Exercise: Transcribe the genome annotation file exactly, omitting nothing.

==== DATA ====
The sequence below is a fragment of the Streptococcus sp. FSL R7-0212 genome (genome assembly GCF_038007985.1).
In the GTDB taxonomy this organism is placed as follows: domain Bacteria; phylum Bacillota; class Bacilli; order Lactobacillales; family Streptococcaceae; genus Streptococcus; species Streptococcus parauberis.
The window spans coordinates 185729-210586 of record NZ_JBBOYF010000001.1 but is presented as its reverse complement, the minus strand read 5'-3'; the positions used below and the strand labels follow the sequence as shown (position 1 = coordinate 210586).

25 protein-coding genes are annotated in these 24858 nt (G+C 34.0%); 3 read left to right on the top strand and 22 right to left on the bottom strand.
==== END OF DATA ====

The sequence below is a fragment of the Streptococcus sp. FSL R7-0212 genome (genome assembly GCF_038007985.1).
In the GTDB taxonomy this organism is placed as follows: domain Bacteria; phylum Bacillota; class Bacilli; order Lactobacillales; family Streptococcaceae; genus Streptococcus; species Streptococcus parauberis.
The window spans coordinates 185729-210586 of record NZ_JBBOYF010000001.1 but is presented as its reverse complement, the minus strand read 5'-3'; the positions used below and the strand labels follow the sequence as shown (position 1 = coordinate 210586).

25 protein-coding genes are annotated in these 24858 nt (G+C 34.0%); 3 read left to right on the top strand and 22 right to left on the bottom strand.